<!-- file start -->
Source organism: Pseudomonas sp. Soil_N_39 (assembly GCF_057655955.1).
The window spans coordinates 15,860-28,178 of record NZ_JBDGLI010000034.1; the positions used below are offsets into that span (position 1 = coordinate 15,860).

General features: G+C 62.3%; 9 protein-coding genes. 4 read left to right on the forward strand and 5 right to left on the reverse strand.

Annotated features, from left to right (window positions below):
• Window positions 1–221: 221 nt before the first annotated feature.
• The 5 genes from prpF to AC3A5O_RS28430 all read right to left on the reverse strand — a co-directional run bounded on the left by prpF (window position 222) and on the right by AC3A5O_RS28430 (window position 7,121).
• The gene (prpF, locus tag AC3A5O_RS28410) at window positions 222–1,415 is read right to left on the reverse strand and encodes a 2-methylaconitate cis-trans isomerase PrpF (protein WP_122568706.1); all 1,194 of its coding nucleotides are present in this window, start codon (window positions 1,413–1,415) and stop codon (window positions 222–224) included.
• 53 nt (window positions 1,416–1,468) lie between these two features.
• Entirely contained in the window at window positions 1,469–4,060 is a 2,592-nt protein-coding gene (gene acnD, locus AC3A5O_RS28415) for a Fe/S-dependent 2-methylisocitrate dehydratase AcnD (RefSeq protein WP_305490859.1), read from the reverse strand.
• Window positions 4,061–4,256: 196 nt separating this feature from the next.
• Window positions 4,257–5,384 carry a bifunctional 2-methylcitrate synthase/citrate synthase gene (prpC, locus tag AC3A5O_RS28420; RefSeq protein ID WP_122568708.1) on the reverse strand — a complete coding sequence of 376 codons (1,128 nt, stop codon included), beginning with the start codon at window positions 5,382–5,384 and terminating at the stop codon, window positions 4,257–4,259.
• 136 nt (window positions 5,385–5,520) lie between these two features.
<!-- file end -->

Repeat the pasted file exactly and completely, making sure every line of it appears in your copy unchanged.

Source organism: Pseudomonas sp. Soil_N_39 (assembly GCF_057655955.1).
The window spans coordinates 15,860-28,178 of record NZ_JBDGLI010000034.1; the positions used below are offsets into that span (position 1 = coordinate 15,860).

General features: G+C 62.3%; 9 protein-coding genes. 4 read left to right on the forward strand and 5 right to left on the reverse strand.

Annotated features, from left to right (window positions below):
• Window positions 1–221: 221 nt before the first annotated feature.
• The 5 genes from prpF to AC3A5O_RS28430 all read right to left on the reverse strand — a co-directional run bounded on the left by prpF (window position 222) and on the right by AC3A5O_RS28430 (window position 7,121).
• The gene (prpF, locus tag AC3A5O_RS28410) at window positions 222–1,415 is read right to left on the reverse strand and encodes a 2-methylaconitate cis-trans isomerase PrpF (protein WP_122568706.1); all 1,194 of its coding nucleotides are present in this window, start codon (window positions 1,413–1,415) and stop codon (window positions 222–224) included.
• 53 nt (window positions 1,416–1,468) lie between these two features.
• Entirely contained in the window at window positions 1,469–4,060 is a 2,592-nt protein-coding gene (gene acnD, locus AC3A5O_RS28415) for a Fe/S-dependent 2-methylisocitrate dehydratase AcnD (RefSeq protein WP_305490859.1), read from the reverse strand.
• Window positions 4,061–4,256: 196 nt separating this feature from the next.
• Window positions 4,257–5,384 carry a bifunctional 2-methylcitrate synthase/citrate synthase gene (prpC, locus tag AC3A5O_RS28420; RefSeq protein ID WP_122568708.1) on the reverse strand — a complete coding sequence of 376 codons (1,128 nt, stop codon included), beginning with the start codon at window positions 5,382–5,384 and terminating at the stop codon, window positions 4,257–4,259.
• 136 nt (window positions 5,385–5,520) lie between these two features.